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Wednesday, 21 March 2012
Page: 3824


Mr RANDALL (Canning) (19:10): This Friday, 23 March 2012, I will be commencing my Canning Walk for Autism with an official launch at the Mandurah foreshore at 8 am. This event will see me walk through the electorate of Canning over 10 days. I will walk more than 100 kilometres, visiting 43 schools along the way, to raise awareness and much needed funding to support families of children with autism.

This event was inspired by my relationship with 13-year old Dermott Barnard, who has autism, and l am honoured to have Dermott as the face of my fundraising campaign. I have known Dermott since 2005 when he adopted me through the Adopt a Politician campaign. Since that time, I have seen Dermott grow and succeed despite his battle with autism. I have been so touched by Dermott's passion for life, including his passion for the Dockers AFL team, although I cannot say I agree with him on that because I am a member of the Eagles. He and I quite often joust over that issue.

I have initiated this 10-day, 100-kilometre walk to do what I can so that other people with autism have a chance to become champions, the way Dermott Barnard has. This event is being supported by the Autism Association of WA and their insurer, Zenith Insurance. All money raised will go straight to Autism WA, as they are best placed to ensure the money is used appropriately. Autism Awareness in Canberra has also been most supportive, helping to promote this event through its social media network.

During the walk, on Tuesday, 27 March, I will be visiting INKA Respite in Lake Clifton, which is also in my electorate. It is a not-for-profit farm-style respite stay for teenagers and adults with autism spectrum disorder and Down syndrome. I will be able to join the staff and residents at INKA for lunch and will, I am sure, learn much more about autism and ways people can help.

Joining me on the walk will be some of my parliamentary colleagues, members of local government, business people and people from community groups and other support networks. Both state and federal members are joining me and I am very pleased to say that the Deputy Leader of the Opposition, Julie Bishop, and the WA Minister for Health, Kim Hames, are among them. I would like to thank all of these people for the support they are giving me during what I expect will be a somewhat gruelling event, although not as gruelling as the challenges faced by those with autism and their families. I would also like to thank those generous people who have donated through my fundraising webpage. Those who wish to donate, please visit www.everydayhero.com.au/don_randall.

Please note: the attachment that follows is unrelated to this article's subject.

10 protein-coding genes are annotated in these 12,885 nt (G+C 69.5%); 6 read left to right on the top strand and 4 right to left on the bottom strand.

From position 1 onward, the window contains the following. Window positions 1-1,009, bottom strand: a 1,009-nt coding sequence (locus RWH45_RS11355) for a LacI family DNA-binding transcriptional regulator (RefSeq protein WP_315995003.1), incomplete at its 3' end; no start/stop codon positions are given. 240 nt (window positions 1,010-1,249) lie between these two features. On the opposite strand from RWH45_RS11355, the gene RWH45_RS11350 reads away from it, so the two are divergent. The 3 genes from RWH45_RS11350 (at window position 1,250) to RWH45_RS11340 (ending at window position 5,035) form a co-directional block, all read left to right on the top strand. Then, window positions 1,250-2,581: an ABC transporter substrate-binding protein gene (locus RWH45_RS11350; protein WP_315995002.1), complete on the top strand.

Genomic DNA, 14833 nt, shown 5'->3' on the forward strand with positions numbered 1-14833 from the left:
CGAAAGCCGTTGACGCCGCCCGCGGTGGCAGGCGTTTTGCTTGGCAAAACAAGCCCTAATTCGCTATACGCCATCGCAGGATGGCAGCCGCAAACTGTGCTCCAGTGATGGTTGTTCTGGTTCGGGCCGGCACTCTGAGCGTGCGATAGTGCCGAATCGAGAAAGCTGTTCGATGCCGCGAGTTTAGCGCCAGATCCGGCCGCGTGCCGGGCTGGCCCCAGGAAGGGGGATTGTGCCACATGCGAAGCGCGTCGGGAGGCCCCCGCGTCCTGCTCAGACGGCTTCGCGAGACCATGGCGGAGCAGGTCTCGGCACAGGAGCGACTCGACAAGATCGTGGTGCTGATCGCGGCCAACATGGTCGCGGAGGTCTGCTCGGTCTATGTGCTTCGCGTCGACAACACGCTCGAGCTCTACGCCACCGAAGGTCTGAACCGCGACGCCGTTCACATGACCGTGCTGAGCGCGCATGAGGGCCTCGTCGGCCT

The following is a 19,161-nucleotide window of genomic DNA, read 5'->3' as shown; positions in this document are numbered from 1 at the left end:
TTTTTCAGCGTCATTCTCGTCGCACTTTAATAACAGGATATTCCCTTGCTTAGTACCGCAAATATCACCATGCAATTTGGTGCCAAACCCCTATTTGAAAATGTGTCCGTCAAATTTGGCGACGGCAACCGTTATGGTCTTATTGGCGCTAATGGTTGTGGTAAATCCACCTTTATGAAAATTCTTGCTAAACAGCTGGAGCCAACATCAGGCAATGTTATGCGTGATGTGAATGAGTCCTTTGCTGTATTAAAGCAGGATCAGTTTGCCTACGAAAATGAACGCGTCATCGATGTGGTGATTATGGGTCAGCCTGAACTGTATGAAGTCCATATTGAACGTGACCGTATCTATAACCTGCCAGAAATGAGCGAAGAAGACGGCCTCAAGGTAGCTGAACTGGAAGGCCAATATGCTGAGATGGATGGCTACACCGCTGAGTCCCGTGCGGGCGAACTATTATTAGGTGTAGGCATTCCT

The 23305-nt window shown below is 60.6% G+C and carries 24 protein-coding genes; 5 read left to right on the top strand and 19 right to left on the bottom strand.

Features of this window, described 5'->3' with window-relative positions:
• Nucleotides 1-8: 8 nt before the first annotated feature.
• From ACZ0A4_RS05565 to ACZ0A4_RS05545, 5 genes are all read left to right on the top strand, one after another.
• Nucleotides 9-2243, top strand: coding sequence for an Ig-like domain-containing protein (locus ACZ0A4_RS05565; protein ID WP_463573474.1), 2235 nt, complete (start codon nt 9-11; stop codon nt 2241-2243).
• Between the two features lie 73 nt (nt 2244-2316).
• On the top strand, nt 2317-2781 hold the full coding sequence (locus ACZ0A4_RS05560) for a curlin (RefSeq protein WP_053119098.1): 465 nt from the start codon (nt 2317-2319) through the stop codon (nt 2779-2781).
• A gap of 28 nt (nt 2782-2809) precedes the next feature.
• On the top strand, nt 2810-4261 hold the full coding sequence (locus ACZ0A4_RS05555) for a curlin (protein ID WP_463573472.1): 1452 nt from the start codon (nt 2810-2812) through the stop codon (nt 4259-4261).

I would now like to take this opportunity to tell you more about autism and its effects. Autism spectrum disorder, or ASD, describes a group of related disorders belonging to the same diagnostic category and sharing the same core symptoms. These include autism, Asperger's syndrome and pervasive developmental disorder. Autism is a complex developmental disorder where a person's ability to communicate and develop social relationships is inhibited. Autism is a lifelong disorder and is the most common developmental disorder in Australia. Today, one in 110 Australian children are diagnosed with ASD.

Early signs that can alert a parent to the concern that their child may not be developing as they should are in the manner in which their child responds to them. This is the key to dealing with autism. No-one has found a cure, but early intervention is the key. The child may have limited speech or may not learn to speak at all. The child may also have difficulty in understanding others or perhaps the child does not seem interested in playing with other children, even though the child has developed good spoken language skills. Distress with change of routine is another common feature. They love to be in the same routine and they feel uncomfortable if they are taken out of it. The good news is that with intervention, particularly early intervention, children with autism can be supported and they can go on to gain many of the skills that most of us enjoy. My good friend Dermott Barnard is a great example of this, and credit must go to his mother, Lyn, who has spent so much time making sure that Dermott gets the opportunities and the one-on-one care that he deserves.

There are programs in place so that children are able to receive the help and education they need to be able to actively participate in everyday life. Unfortunately, the cause of autism is still unknown, despite ongoing worldwide research.

It is for these reasons that I am throwing my support behind this cause. The research is ongoing and support services are still needed. I welcome everyone to join me on the walk, and I look forward to seeing those people who are already joining me out in Canning.